On the day before the last month of the year begins, I’ve undoubtedly concluded that my favourite album of this year is Marit Larsen’s Spark by a fair margin. Long time readers will of course know that I have been a devoted fan of her solo work from day one. Her third album though is utterly captivating, surpassing her already stellar back catalogue.
Marit was playing Taylor Swift’s game before Taylor became perhaps the world’s most admired pop star. Like Taylor, Marit fills her songs with lush instrumentation and sweet melodies that mask cutting lyrics. While it's safe to say that Marit has Taylor’s measure in both songwriting and composition, essentially the Norwegian treads the same ground as her American counterpart, making the former’s lack of success all the more bewildering.
Spark continues in the tradition of both Under The Surface and The Chase with the album's best songs dominated by orchestral arrangements. Longtime fans can also trace Marit's evolution as a songwriter. This is particularly so on the second track of the album, What If?, a love parable, fall of regret and sorrow that perfectly captures the conflicting emotions of intense heartbreak. Similarly, first single Coming Home opens with the brilliant first line. 'I wonder if you know when you kiss me like that, you ruin me for anyone else? Relatable lyrics that paint such evocative pictures are perhaps Marit's trademark.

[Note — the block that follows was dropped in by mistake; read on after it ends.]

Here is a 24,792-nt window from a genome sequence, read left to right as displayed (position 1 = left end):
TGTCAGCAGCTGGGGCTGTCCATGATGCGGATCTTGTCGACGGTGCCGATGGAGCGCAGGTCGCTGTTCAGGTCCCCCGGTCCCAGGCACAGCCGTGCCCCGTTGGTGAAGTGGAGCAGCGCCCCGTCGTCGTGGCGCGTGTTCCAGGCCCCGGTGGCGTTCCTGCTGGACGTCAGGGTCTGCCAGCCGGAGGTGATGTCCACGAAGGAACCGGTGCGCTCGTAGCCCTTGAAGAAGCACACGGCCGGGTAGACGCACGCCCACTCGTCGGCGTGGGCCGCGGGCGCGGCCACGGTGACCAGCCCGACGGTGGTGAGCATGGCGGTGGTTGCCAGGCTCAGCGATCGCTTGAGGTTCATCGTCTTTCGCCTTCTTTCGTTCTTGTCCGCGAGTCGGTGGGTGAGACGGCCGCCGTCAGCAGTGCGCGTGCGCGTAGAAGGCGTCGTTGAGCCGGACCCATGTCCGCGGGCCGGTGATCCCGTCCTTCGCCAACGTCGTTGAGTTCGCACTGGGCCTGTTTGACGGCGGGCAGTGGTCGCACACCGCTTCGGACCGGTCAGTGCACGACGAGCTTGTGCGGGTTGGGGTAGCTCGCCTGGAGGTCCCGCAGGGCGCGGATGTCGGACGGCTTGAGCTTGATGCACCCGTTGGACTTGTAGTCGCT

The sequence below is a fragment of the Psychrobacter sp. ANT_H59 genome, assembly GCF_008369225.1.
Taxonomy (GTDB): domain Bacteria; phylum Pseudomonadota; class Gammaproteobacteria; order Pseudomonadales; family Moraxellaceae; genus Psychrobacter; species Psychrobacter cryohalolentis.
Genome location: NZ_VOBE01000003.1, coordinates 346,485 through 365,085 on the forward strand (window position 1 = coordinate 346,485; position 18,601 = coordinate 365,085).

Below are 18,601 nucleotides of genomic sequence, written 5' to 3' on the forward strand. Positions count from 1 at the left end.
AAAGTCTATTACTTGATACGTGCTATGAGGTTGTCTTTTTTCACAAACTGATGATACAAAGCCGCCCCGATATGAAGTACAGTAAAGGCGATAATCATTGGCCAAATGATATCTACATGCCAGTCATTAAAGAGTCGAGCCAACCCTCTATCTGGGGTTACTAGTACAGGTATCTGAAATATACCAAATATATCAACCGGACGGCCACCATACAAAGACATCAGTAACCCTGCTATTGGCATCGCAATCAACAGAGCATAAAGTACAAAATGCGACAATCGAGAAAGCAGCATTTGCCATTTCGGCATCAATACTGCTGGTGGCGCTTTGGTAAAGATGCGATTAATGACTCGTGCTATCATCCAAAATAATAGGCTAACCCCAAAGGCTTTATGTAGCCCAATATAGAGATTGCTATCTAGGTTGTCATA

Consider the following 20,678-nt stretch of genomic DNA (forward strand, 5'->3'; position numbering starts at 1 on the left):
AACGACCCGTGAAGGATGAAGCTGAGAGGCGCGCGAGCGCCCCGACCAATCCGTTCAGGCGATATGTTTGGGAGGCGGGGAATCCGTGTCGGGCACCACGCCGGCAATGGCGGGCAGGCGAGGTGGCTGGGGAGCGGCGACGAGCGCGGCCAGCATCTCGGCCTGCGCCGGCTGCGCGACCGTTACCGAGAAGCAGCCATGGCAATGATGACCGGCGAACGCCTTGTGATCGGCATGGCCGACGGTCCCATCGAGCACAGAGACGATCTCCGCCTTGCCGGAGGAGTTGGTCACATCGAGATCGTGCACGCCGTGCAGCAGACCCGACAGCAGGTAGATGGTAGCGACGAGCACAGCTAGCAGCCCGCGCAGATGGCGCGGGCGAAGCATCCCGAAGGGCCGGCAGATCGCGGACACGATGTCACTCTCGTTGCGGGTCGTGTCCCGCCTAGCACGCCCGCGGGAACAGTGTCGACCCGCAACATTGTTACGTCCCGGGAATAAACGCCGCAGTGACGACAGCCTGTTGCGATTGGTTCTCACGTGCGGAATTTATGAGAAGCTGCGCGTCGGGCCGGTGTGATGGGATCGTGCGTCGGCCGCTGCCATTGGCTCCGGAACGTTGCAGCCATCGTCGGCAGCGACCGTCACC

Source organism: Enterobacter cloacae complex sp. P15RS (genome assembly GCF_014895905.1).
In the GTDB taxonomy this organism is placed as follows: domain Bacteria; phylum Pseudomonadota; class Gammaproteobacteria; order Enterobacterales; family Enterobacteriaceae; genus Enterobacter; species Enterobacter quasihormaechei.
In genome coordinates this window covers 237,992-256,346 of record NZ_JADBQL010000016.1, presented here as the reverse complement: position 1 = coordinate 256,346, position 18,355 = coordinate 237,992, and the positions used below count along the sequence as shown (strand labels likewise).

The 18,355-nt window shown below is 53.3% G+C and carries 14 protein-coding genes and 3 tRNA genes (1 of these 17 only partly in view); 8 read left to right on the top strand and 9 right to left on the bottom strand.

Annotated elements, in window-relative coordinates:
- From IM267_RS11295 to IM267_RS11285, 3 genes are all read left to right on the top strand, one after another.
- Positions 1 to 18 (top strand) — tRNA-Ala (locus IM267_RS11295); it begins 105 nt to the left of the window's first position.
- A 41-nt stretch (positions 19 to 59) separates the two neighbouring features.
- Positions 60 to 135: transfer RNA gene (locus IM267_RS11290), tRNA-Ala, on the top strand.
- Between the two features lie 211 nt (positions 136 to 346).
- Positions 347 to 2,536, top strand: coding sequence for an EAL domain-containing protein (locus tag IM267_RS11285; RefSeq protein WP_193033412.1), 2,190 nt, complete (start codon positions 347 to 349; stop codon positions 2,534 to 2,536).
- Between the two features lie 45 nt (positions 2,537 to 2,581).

One of the standout tracks for me is Fine Line, which is both romantic and bitter in the same breath. Indeed the chorus of 'It’s a fine line between love and hate, I’d rather be fighting than losing you babe.' demonstrates this contradiction beautifully. The build up to the last third track is magnificent sending tingles up my spine on each occasion.
Possibly the best track on the album though is Don’t Move, which has a very catchy chorus, a fantastic story that almost borders on a traditional folk tale with a modern twist. It is certainly Marit’s most adept piece of work so far, both sonically and on an emotional level.
The biggest problem with this album is that (so far) the album is unavailable in this country. Sometimes I wonder whether I’m Marit's only Australian fan. If so, this is such a shame. This album deserves to be enjoyed, consumed and appreciated by those who love great pop music.